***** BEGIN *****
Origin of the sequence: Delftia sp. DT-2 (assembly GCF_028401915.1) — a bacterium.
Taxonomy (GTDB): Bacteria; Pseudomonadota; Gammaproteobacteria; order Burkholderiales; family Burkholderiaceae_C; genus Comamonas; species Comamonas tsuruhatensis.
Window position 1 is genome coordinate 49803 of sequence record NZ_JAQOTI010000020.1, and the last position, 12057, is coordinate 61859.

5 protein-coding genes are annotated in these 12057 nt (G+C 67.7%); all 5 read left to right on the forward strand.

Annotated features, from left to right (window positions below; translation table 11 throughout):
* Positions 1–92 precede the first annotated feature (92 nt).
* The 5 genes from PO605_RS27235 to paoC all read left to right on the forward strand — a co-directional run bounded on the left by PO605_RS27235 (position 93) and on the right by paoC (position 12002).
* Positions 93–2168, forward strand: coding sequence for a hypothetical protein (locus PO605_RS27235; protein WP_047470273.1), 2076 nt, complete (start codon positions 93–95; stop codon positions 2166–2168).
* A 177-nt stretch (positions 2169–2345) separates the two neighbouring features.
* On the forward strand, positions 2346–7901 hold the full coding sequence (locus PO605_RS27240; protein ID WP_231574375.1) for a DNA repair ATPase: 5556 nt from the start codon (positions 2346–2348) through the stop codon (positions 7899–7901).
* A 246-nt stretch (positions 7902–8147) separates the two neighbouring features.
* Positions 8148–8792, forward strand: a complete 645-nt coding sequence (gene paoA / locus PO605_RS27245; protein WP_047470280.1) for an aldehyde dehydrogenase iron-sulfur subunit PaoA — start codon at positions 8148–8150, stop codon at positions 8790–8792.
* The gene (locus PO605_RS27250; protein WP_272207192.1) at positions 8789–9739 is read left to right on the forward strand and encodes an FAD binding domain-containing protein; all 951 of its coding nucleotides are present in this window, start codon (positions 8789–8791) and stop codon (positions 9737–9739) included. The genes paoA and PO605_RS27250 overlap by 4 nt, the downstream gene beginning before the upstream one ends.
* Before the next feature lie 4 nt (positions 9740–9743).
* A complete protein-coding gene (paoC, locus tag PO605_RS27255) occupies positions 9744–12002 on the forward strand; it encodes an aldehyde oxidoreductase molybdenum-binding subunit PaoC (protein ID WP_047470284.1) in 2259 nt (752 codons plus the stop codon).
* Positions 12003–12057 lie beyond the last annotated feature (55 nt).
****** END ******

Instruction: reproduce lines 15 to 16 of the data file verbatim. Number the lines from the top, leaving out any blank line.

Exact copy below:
* A complete protein-coding gene (paoC, locus tag PO605_RS27255) occupies positions 9744–12002 on the forward strand; it encodes an aldehyde oxidoreductase molybdenum-binding subunit PaoC (protein ID WP_047470284.1) in 2259 nt (752 codons plus the stop codon).
* Positions 12003–12057 lie beyond the last annotated feature (55 nt).